As editor of Studies in Philology, Royster continued the high standards of his predecessor. Both the circulation and the reputation of the journal increased during his five-year administration. In his memory, a Royster Memorial Volume of Studies in Philology appeared in October 1931; it contained contributions by his friends and colleagues, and a dedication by Edwin Greenlaw, his predecessor and colleague, praising his contributions and his editorial services as well as his "rare power to transmit his enthusiasm to others."

In recognition of his qualities as scholar and administrator, Royster was invited, in 1929–30, to serve as director of the American University Union in London. He had barely started his work there when illness forced him to relinquish it. In November 1929 he returned to the United States, where a few months later his tragic death occurred while he was a patient at a Richmond, Va., sanatorium. He was buried in the Chapel Hill Cemetery on 23 Mar. 1930.

Royster's forceful mind, his effervescent wit, and his keen insight into the problems of his profession were a constant source of delight to his colleagues and students. "With him," as noted in his biography in The Kenan Professorships (1956), "scholarship came first, . . . good teaching was the outgrowth of scholarly activity . . . [and] he was a living example of his philosophy." Not least among his accomplishments was his development of a carefully balanced Department of English made up of brilliant individuals held together by his wise administration.

Royster married Carrie Belle Lake on 17 June 1908. They had one son, Chauncy Lake, and one daughter, Martha Ellen.

References:

DAB, vol. 16 (1935).

Durham Morning Herald-Sun, 23 Mar. 1930.

A. C. Howell, The Kenan Professorships (1956).

Raleigh News and Observer, 22–23 Mar. 1930.

Who Was Who in America, vol. 1 (1981).

Additional Resources:

Battle, Kemp P. (Kemp Plummer). History of the University of North Carolina. Raleigh, N.C.: Printed for the author by Edwards & Broughton Printing Company. 1912. https://archive.org/details/historyofunivers02batt (accessed September 3, 2014).

Department of English and Comparative Literature of the University of North Carolina at Chapel Hill Records, 1914-2009. The Southern Historical Collection. Louis Round Wilson Special Collections Library. University of North Caroina at Chapel Hill. http://www2.lib.unc.edu/mss/uars/ead/40081.html (accessed September 2, 2014).

General Faculty and Factuly Council of the University of North Carolina at Chapel Hill Records, 1799-2011. The Southern Historical Collection. Louis Round Wilson Special Collections Library. University of North Caroina at Chapel Hill. http://www2.lib.unc.edu/mss/uars/ead/40106.html (accessed September 2, 2014).

James Finch Royster. Use of a guide book in teaching composition, Vol. 5, p. 10. The High School Journal. 1922. https://archive.org/details/jstor-41309437 (accessed September 2, 2014).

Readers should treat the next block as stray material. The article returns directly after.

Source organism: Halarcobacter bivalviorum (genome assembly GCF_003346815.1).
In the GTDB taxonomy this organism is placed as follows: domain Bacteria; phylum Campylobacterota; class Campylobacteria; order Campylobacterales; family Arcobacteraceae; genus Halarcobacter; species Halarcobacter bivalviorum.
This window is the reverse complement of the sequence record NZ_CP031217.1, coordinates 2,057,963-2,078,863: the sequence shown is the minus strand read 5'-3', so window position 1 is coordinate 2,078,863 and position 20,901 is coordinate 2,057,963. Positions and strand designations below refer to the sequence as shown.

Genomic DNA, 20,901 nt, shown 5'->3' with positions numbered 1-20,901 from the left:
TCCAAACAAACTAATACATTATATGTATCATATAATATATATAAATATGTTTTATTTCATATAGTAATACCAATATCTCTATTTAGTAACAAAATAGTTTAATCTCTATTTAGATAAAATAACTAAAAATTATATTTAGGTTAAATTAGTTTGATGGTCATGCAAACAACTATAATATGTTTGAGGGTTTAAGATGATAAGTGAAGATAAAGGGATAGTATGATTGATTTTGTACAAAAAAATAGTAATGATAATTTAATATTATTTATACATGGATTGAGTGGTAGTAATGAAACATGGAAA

Marsh, George Linnaeus, and James Finch Royster. A manual for teaching English classics. Chicago: Scott, Foresman and Co. 1902. https://www.worldcat.org/title/manual-for-teaching-english-classics/oclc/25680210 (accessed September 3, 2014).

Marsh, George Linnaeus, and James Finch Royster. Supplement to a manual for teaching English classics. Chicago: Scott, Foresman and Co. 1904. https://www.worldcat.org/title/supplement-to-a-manual-for-teaching-english-classics/oclc/46953164 (accessed September 3, 2014).

Marsh, George Linnaeus, and James Finch Royster. Masterpiece studies in literature: George Eliot, Washington Irving, William Cullen Bryant. Chicago: Scott, Foresman and Co. 1904. https://www.worldcat.org/title/masterpiece-studies-in-literature-george-eliot-washington-irving-william-cullen-bryant/oclc/5244647 (accessed September 3, 2014).

Office of the Dean of the College of Arts and Sciences of the University of North Carolina at Chapel Hill Records, 1917-2002. The Southern Historical Collection. Louis Round Wilson Special Collections Library. Univeristy of North Carolina at Chapel Hill. http://www2.lib.unc.edu/mss/uars/ead/40076.html (accessed September 2, 2014).

Office of the Dean of the Graduate School of the University of North Carolina at Chapel Hill Records, 1920-2002. The Southern Historical Collection. Louis Round Wilson Special Collections Library. Univeristy of North Carolina at Chapel Hill. http://www2.lib.unc.edu/mss/uars/ead/40107.html (accessed September 2, 2014).

Royster Family Papers, 1840-1979. The Southern Historical Collection. Louis Round Wilson Special Collections Library. University of North Caroina at Chapel Hill. http://www2.lib.unc.edu/mss/inv/r/Royster_Family.html (accessed September 2, 2014).

Image Credits:

Battle, Kemp P. (Kemp Plummer). History of the University of North Carolina. Raleigh, N.C.: Printed for the author by Edwards & Broughton Printing Company. 1912. https://archive.org/stream/historyofunivers02batt#page/636/mode/2up (accessed September 3, 2014).

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Copyright notice

This article is from the Dictionary of North Carolina Biography, 6 volumes, edited by William S. Powell. Copyright ©1979-1996 by the University of North Carolina Press. Used by permission of the publisher. For personal use and not for further distribution. Please submit permission requests for other use directly to the publisher.